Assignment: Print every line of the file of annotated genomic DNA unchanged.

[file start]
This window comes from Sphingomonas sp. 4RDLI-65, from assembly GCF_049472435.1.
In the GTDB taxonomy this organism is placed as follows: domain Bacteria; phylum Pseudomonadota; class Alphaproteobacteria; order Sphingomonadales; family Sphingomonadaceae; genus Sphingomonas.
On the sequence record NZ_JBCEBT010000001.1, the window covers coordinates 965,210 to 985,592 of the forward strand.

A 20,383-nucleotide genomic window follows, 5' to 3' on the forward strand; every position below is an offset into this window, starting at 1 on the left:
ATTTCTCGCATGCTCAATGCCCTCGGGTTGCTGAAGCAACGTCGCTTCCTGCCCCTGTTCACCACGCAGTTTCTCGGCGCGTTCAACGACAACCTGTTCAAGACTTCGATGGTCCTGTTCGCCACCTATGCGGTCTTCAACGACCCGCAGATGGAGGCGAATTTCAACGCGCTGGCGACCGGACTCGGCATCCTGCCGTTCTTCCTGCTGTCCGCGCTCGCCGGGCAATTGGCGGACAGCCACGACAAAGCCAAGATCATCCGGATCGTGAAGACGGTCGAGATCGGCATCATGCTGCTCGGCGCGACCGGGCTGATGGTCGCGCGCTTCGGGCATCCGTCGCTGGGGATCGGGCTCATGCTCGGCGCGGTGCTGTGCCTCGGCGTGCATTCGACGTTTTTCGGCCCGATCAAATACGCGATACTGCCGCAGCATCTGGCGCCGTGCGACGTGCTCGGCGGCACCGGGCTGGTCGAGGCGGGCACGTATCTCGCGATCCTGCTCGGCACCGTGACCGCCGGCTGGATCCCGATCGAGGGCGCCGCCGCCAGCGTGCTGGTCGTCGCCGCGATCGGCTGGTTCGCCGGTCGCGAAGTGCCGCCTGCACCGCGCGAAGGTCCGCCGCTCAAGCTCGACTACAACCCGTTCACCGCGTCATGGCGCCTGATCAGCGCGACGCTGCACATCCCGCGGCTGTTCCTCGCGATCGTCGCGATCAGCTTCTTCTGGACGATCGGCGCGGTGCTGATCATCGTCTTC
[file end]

This window comes from Sphingomonas sp. 4RDLI-65, from assembly GCF_049472435.1.
In the GTDB taxonomy this organism is placed as follows: domain Bacteria; phylum Pseudomonadota; class Alphaproteobacteria; order Sphingomonadales; family Sphingomonadaceae; genus Sphingomonas.
On the sequence record NZ_JBCEBT010000001.1, the window covers coordinates 965,210 to 985,592 of the forward strand.

A 20,383-nucleotide genomic window follows, 5' to 3' on the forward strand; every position below is an offset into this window, starting at 1 on the left:
ATTTCTCGCATGCTCAATGCCCTCGGGTTGCTGAAGCAACGTCGCTTCCTGCCCCTGTTCACCACGCAGTTTCTCGGCGCGTTCAACGACAACCTGTTCAAGACTTCGATGGTCCTGTTCGCCACCTATGCGGTCTTCAACGACCCGCAGATGGAGGCGAATTTCAACGCGCTGGCGACCGGACTCGGCATCCTGCCGTTCTTCCTGCTGTCCGCGCTCGCCGGGCAATTGGCGGACAGCCACGACAAAGCCAAGATCATCCGGATCGTGAAGACGGTCGAGATCGGCATCATGCTGCTCGGCGCGACCGGGCTGATGGTCGCGCGCTTCGGGCATCCGTCGCTGGGGATCGGGCTCATGCTCGGCGCGGTGCTGTGCCTCGGCGTGCATTCGACGTTTTTCGGCCCGATCAAATACGCGATACTGCCGCAGCATCTGGCGCCGTGCGACGTGCTCGGCGGCACCGGGCTGGTCGAGGCGGGCACGTATCTCGCGATCCTGCTCGGCACCGTGACCGCCGGCTGGATCCCGATCGAGGGCGCCGCCGCCAGCGTGCTGGTCGTCGCCGCGATCGGCTGGTTCGCCGGTCGCGAAGTGCCGCCTGCACCGCGCGAAGGTCCGCCGCTCAAGCTCGACTACAACCCGTTCACCGCGTCATGGCGCCTGATCAGCGCGACGCTGCACATCCCGCGGCTGTTCCTCGCGATCGTCGCGATCAGCTTCTTCTGGACGATCGGCGCGGTGCTGATCATCGTCTTC